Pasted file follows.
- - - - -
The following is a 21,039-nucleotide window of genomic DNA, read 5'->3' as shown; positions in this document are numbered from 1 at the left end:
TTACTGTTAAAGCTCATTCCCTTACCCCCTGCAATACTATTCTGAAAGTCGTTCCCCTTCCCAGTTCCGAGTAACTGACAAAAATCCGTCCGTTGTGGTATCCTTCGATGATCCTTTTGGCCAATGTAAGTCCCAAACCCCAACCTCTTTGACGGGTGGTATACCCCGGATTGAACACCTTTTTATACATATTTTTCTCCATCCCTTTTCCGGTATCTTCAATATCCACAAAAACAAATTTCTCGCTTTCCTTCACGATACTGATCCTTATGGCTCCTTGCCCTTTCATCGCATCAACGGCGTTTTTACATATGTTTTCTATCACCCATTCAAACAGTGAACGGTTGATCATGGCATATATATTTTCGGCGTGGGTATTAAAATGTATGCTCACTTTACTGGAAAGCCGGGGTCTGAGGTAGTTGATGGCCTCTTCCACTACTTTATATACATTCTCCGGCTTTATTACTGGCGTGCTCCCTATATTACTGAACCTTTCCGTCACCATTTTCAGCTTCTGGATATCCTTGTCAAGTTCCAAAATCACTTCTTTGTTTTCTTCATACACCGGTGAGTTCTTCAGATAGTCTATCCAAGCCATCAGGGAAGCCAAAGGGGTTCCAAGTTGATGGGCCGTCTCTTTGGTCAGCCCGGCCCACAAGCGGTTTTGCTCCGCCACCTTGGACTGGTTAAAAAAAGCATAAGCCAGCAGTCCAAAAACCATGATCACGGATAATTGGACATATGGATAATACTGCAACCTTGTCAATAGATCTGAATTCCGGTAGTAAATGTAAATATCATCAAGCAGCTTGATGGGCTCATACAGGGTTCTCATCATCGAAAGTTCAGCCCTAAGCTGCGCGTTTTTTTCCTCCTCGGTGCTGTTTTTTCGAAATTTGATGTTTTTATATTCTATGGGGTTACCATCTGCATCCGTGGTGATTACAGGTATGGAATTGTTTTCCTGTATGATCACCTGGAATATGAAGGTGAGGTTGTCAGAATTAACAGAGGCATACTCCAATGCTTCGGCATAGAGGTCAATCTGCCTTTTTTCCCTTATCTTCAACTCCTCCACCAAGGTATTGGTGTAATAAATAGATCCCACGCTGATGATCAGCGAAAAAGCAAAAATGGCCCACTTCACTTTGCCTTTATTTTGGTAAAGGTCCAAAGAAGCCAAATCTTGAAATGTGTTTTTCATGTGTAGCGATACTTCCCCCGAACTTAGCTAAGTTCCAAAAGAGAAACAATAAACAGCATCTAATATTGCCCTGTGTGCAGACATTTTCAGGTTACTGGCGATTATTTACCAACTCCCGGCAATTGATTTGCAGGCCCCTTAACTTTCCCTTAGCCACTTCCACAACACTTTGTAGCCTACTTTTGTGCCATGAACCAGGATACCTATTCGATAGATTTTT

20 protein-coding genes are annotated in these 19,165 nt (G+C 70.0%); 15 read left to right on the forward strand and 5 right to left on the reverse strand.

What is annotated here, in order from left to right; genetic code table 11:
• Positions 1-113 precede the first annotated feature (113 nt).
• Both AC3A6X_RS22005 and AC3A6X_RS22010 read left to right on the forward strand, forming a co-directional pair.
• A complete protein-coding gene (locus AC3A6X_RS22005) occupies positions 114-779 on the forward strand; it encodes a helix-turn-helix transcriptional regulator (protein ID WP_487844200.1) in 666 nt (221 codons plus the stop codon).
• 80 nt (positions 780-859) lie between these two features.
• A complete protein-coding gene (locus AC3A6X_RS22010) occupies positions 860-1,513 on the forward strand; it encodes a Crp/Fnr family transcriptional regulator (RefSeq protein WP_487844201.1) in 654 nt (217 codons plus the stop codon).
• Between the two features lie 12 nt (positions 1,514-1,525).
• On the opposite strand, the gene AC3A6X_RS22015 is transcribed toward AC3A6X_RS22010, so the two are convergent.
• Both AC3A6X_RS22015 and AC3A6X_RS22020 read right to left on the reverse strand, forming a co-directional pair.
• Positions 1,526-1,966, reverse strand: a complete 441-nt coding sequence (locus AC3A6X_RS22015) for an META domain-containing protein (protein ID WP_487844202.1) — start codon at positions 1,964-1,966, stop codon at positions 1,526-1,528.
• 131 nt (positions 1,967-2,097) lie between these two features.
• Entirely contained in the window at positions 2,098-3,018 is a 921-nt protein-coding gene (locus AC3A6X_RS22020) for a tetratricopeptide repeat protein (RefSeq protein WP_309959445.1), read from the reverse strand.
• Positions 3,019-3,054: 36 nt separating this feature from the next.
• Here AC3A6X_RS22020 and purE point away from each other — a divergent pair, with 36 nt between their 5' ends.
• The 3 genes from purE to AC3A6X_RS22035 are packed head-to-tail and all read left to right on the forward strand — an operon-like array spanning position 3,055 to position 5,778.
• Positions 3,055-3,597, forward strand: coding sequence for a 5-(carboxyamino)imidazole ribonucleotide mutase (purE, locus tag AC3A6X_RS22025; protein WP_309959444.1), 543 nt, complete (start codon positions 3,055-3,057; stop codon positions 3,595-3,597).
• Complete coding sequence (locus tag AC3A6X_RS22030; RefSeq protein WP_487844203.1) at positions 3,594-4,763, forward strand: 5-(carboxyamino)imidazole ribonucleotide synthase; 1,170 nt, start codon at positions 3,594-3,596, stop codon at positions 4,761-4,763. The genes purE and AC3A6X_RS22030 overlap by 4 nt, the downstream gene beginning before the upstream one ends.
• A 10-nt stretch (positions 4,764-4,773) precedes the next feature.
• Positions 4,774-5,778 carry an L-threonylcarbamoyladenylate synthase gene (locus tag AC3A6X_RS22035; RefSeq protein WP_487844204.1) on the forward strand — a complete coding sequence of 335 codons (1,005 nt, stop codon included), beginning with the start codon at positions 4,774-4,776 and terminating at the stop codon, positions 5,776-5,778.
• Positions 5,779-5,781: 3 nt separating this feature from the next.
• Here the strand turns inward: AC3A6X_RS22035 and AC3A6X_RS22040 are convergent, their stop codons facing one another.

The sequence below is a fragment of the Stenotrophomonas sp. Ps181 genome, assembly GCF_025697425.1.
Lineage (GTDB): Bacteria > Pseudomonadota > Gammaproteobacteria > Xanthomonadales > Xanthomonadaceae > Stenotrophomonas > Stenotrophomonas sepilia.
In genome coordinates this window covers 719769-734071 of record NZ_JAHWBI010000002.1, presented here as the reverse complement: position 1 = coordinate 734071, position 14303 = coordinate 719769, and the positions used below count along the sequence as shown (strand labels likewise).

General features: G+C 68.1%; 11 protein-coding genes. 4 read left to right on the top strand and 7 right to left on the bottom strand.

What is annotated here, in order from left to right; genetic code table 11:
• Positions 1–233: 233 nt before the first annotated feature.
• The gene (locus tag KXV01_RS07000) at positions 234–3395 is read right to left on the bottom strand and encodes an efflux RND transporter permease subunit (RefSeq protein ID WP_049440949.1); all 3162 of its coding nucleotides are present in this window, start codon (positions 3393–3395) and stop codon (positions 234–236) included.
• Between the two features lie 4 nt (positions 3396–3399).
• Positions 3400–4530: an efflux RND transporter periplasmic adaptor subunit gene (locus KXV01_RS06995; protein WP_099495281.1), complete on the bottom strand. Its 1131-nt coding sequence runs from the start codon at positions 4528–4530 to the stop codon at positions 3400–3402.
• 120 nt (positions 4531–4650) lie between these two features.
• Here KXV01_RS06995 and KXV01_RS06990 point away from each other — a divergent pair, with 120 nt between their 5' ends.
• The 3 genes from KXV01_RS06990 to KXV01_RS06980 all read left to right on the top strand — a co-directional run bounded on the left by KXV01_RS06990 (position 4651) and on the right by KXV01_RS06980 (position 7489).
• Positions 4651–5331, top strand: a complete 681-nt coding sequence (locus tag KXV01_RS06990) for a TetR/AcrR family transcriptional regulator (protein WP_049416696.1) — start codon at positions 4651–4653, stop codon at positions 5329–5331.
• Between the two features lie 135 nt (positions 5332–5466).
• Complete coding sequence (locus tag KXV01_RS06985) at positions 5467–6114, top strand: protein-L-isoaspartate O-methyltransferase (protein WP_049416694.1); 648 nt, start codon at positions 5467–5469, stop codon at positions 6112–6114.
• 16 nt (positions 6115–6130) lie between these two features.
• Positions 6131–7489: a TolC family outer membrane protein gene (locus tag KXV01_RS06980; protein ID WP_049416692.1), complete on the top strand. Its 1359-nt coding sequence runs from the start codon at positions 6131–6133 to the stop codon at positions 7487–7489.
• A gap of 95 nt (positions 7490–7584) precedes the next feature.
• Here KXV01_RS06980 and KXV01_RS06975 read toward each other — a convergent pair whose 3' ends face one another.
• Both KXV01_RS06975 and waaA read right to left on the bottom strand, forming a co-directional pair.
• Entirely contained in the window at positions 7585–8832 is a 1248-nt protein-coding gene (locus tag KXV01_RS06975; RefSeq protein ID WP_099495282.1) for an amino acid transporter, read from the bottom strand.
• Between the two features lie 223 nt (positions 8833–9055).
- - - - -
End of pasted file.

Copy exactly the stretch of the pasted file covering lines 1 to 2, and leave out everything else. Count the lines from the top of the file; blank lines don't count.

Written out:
The following is a 21,039-nucleotide window of genomic DNA, read 5'->3' as shown; positions in this document are numbered from 1 at the left end:
TTACTGTTAAAGCTCATTCCCTTACCCCCTGCAATACTATTCTGAAAGTCGTTCCCCTTCCCAGTTCCGAGTAACTGACAAAAATCCGTCCGTTGTGGTATCCTTCGATGATCCTTTTGGCCAATGTAAGTCCCAAACCCCAACCTCTTTGACGGGTGGTATACCCCGGATTGAACACCTTTTTATACATATTTTTCTCCATCCCTTTTCCGGTATCTTCAATATCCACAAAAACAAATTTCTCGCTTTCCTTCACGATACTGATCCTTATGGCTCCTTGCCCTTTCATCGCATCAACGGCGTTTTTACATATGTTTTCTATCACCCATTCAAACAGTGAACGGTTGATCATGGCATATATATTTTCGGCGTGGGTATTAAAATGTATGCTCACTTTACTGGAAAGCCGGGGTCTGAGGTAGTTGATGGCCTCTTCCACTACTTTATATACATTCTCCGGCTTTATTACTGGCGTGCTCCCTATATTACTGAACCTTTCCGTCACCATTTTCAGCTTCTGGATATCCTTGTCAAGTTCCAAAATCACTTCTTTGTTTTCTTCATACACCGGTGAGTTCTTCAGATAGTCTATCCAAGCCATCAGGGAAGCCAAAGGGGTTCCAAGTTGATGGGCCGTCTCTTTGGTCAGCCCGGCCCACAAGCGGTTTTGCTCCGCCACCTTGGACTGGTTAAAAAAAGCATAAGCCAGCAGTCCAAAAACCATGATCACGGATAATTGGACATATGGATAATACTGCAACCTTGTCAATAGATCTGAATTCCGGTAGTAAATGTAAATATCATCAAGCAGCTTGATGGGCTCATACAGGGTTCTCATCATCGAAAGTTCAGCCCTAAGCTGCGCGTTTTTTTCCTCCTCGGTGCTGTTTTTTCGAAATTTGATGTTTTTATATTCTATGGGGTTACCATCTGCATCCGTGGTGATTACAGGTATGGAATTGTTTTCCTGTATGATCACCTGGAATATGAAGGTGAGGTTGTCAGAATTAACAGAGGCATACTCCAATGCTTCGGCATAGAGGTCAATCTGCCTTTTTTCCCTTATCTTCAACTCCTCCACCAAGGTATTGGTGTAATAAATAGATCCCACGCTGATGATCAGCGAAAAAGCAAAAATGGCCCACTTCACTTTGCCTTTATTTTGGTAAAGGTCCAAAGAAGCCAAATCTTGAAATGTGTTTTTCATGTGTAGCGATACTTCCCCCGAACTTAGCTAAGTTCCAAAAGAGAAACAATAAACAGCATCTAATATTGCCCTGTGTGCAGACATTTTCAGGTTACTGGCGATTATTTACCAACTCCCGGCAATTGATTTGCAGGCCCCTTAACTTTCCCTTAGCCACTTCCACAACACTTTGTAGCCTACTTTTGTGCCATGAACCAGGATACCTATTCGATAGATTTTT